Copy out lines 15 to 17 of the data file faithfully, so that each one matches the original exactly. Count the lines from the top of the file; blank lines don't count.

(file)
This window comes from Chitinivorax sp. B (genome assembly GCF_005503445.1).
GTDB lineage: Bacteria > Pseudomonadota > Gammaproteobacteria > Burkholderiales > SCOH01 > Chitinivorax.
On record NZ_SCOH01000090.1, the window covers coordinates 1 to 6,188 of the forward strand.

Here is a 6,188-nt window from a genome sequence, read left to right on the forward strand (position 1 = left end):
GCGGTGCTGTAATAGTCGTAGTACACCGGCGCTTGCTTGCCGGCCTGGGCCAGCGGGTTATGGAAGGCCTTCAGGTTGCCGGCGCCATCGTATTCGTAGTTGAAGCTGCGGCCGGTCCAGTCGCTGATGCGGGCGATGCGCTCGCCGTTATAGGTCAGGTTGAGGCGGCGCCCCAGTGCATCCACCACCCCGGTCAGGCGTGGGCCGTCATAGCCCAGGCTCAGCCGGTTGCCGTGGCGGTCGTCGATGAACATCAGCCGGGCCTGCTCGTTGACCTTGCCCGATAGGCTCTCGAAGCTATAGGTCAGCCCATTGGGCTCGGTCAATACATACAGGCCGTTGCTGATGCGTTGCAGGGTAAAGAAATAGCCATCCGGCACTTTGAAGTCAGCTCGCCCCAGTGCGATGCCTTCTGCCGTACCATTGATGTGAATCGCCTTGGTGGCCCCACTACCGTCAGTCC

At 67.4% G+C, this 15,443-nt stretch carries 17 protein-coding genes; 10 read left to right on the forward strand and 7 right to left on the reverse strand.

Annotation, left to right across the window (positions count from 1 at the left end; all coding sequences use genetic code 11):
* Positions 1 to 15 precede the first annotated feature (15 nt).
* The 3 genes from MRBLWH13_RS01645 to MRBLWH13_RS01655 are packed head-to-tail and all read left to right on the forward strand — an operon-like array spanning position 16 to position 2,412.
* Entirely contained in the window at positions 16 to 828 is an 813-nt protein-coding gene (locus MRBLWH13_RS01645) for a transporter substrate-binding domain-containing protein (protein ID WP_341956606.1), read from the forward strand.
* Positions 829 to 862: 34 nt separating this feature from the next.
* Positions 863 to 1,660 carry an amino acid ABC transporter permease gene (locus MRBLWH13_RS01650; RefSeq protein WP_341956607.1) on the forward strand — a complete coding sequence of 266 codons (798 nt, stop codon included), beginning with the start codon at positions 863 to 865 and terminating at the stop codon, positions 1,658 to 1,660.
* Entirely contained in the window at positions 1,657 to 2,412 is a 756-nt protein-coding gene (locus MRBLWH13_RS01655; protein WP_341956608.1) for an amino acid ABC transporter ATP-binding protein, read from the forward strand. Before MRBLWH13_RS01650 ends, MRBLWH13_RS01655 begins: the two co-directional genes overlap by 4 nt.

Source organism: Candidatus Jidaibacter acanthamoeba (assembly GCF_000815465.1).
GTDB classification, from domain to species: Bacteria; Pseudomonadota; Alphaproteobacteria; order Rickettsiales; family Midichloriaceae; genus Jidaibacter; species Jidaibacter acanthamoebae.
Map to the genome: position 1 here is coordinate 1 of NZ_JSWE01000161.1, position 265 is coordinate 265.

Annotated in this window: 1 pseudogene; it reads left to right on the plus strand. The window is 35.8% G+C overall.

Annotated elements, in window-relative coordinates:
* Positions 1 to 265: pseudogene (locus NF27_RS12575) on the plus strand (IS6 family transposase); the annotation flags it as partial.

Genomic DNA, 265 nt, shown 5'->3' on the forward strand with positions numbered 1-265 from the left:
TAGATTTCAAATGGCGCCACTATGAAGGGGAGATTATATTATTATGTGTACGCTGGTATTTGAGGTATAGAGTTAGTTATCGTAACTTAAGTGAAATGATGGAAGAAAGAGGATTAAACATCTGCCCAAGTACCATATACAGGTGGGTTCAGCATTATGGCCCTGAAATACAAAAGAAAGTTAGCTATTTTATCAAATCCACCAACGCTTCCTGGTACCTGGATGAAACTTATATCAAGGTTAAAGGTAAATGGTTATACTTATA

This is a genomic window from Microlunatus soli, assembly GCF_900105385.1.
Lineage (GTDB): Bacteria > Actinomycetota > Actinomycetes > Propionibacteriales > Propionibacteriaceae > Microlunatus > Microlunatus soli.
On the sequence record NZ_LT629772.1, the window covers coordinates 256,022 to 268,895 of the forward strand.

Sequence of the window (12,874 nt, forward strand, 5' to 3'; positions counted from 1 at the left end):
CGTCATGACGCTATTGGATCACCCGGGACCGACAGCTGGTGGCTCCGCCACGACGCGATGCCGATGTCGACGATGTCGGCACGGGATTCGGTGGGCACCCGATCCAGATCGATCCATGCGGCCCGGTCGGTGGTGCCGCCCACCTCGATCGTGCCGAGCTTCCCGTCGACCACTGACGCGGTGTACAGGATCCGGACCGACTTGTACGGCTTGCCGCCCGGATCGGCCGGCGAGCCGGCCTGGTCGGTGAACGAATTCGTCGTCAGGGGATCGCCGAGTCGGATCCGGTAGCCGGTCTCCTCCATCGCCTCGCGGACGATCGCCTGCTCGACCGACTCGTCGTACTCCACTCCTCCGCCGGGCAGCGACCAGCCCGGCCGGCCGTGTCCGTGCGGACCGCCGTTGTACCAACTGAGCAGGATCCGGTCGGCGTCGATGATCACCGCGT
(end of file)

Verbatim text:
GTDB classification, from domain to species: Bacteria; Pseudomonadota; Alphaproteobacteria; order Rickettsiales; family Midichloriaceae; genus Jidaibacter; species Jidaibacter acanthamoebae.
Map to the genome: position 1 here is coordinate 1 of NZ_JSWE01000161.1, position 265 is coordinate 265.

Annotated in this window: 1 pseudogene; it reads left to right on the plus strand. The window is 35.8% G+C overall.